Reconstructing Environmental Change, EES-459, 3 credits
Natural archives, such as those preserved in the sediments of lakes and bogs, provide critically important long-term perspectives on past environmental variability and the evolution of modern climate and ecological systems. During the past couple decades, considerable advances have been made in our ability to quantitatively reconstruct past environmental conditions, including reconstructions of temperature, precipitation, physiochemical conditions, trophic status, and community composition. These recent advances are dramatically improving our ability to assess timing, rates, magnitudes, and biotic responses to past environmental perturbations. Throughout this course we will examine and critically evaluate the techniques used to reconstruct environmental conditions of the recent past.
- Develop an understanding of the array of archives and proxies that can be used to infer Holocene environmental variation, including their strengths, weaknesses, interactions, spatial and temporal resolution, and response times.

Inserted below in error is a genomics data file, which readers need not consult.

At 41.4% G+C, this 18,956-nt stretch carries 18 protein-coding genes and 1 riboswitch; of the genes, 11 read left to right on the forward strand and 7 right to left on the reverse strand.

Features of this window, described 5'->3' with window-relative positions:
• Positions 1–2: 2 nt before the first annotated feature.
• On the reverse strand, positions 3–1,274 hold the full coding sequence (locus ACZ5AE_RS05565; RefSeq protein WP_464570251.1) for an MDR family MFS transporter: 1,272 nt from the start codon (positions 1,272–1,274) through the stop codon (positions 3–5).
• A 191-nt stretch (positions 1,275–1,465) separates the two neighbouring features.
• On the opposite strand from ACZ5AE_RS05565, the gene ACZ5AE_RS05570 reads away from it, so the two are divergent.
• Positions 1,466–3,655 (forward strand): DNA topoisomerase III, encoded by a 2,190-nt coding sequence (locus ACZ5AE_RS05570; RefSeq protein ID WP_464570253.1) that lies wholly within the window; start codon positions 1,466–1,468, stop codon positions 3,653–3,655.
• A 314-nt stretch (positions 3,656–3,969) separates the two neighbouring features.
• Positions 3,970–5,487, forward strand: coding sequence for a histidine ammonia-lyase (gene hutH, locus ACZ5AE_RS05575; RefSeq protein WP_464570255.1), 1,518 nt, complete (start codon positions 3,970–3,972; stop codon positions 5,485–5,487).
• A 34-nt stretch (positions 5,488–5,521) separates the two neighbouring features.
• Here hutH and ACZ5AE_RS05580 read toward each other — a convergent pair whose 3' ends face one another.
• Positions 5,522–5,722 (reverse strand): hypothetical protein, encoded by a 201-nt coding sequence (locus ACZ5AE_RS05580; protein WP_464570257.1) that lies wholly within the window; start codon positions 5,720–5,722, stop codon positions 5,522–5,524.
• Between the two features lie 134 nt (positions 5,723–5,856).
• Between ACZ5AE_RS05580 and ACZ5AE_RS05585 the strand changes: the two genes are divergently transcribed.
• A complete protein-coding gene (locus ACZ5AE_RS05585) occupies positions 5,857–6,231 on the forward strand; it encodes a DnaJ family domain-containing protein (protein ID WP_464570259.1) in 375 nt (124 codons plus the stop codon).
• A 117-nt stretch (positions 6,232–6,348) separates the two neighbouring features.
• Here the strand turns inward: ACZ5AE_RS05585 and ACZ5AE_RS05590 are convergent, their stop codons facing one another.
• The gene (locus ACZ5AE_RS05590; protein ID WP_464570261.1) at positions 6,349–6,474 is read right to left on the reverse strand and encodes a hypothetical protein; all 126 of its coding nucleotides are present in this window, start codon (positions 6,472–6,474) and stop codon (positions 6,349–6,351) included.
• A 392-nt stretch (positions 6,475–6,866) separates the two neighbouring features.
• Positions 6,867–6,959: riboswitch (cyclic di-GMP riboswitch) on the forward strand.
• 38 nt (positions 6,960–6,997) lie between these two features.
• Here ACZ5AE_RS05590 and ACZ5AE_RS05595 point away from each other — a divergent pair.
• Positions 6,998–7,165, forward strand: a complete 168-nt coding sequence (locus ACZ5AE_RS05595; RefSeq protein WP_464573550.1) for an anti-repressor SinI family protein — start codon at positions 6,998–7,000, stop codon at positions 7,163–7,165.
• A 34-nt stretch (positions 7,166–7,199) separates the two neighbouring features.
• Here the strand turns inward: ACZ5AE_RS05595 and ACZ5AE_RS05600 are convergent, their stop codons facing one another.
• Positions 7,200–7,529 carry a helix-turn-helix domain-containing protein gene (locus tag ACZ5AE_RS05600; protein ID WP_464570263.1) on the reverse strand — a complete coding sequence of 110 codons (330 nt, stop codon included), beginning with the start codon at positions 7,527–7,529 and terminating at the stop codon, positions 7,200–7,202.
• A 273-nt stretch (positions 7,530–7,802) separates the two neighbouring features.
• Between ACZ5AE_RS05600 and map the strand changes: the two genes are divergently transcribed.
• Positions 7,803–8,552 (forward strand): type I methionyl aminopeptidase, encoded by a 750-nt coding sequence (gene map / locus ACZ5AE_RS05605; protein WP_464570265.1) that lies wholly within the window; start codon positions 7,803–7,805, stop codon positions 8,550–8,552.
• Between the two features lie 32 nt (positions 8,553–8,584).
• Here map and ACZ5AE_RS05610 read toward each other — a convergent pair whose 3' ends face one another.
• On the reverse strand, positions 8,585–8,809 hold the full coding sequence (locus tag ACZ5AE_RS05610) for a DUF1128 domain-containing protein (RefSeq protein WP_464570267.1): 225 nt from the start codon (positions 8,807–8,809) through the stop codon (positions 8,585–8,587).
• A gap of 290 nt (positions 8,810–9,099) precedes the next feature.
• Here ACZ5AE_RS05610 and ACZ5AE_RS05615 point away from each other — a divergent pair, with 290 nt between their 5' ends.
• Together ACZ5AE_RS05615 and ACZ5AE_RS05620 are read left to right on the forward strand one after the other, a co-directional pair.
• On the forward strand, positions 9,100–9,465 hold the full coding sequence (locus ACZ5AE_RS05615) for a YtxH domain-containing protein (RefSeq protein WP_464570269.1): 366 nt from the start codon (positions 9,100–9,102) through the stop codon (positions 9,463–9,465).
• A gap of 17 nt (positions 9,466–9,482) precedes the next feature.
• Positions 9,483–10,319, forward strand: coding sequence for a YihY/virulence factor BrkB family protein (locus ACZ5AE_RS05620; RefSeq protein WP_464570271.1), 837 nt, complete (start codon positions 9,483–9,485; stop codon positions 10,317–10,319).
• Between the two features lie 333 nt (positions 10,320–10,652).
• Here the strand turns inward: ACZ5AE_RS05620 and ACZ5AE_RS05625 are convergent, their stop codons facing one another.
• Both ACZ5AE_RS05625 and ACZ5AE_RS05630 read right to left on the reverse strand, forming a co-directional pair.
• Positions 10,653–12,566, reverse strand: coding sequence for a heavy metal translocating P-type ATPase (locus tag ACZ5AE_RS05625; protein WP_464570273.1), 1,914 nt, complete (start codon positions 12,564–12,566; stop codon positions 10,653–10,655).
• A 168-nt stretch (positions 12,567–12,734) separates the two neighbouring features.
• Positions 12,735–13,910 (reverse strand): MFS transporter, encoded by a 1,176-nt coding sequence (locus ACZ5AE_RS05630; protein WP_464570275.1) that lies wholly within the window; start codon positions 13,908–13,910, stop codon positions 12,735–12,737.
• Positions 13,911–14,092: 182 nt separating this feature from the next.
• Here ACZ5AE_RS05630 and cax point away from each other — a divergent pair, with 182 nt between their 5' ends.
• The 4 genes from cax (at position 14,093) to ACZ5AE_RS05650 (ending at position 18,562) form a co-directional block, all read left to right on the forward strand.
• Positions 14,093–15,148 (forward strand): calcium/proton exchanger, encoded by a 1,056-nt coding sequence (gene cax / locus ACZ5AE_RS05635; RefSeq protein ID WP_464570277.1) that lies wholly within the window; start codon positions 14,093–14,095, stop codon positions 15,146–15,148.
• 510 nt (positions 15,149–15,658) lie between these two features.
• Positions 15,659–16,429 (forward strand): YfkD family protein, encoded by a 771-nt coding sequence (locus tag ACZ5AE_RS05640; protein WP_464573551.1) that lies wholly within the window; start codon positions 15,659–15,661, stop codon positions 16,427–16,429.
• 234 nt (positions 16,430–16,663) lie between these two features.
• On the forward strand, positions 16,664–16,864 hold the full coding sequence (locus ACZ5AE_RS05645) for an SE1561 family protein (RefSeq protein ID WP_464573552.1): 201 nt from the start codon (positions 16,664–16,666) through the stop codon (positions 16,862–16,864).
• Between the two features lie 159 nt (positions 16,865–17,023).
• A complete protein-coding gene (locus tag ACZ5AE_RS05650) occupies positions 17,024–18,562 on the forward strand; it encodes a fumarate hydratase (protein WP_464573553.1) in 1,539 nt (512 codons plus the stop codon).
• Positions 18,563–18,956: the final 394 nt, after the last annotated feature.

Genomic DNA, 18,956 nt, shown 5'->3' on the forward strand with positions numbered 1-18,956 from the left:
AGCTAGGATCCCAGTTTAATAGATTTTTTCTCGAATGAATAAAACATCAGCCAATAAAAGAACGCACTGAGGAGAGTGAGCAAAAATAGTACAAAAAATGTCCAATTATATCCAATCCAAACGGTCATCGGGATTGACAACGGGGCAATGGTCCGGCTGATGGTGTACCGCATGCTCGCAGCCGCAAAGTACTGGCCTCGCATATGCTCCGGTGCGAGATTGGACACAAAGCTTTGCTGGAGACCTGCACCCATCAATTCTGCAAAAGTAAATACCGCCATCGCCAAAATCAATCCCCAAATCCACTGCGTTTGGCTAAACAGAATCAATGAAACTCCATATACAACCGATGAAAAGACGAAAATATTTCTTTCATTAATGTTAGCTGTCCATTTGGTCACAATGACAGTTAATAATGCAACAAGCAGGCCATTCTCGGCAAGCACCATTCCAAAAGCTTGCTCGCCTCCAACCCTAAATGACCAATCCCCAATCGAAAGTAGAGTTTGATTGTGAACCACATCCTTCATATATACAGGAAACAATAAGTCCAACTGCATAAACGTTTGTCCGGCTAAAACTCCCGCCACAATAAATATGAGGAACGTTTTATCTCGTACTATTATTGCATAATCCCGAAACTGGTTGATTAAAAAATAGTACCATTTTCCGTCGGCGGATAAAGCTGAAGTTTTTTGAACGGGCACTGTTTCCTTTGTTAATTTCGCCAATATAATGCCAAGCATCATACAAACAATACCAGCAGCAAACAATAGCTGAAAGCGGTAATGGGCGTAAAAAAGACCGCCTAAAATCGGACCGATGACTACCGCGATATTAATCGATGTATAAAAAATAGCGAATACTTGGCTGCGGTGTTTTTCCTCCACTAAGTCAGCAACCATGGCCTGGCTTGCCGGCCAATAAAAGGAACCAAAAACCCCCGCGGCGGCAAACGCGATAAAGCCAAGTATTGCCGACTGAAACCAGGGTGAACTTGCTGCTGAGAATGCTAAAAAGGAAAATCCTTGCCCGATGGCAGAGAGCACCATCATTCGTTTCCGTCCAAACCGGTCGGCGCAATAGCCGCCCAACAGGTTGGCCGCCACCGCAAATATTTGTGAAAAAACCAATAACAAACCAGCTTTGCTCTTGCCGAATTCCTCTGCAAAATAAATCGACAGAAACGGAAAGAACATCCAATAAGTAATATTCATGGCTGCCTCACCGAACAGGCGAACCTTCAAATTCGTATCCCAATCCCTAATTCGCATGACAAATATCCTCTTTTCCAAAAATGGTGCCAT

- Become familiar with the quantitative methods used in paleoenvironmental reconstruction, including the development of age-depth models, cluster analysis, ordination techniques, time-series analysis, and transfer function models.
- Refine your skills at assimilating and discussing primary literature.
- Gain depth in a particular technique, method, or area of interest within the paleoenvironmental sciences by developing and completing a novel project/paper, involving a quantitative synthesis or portrayal of available data.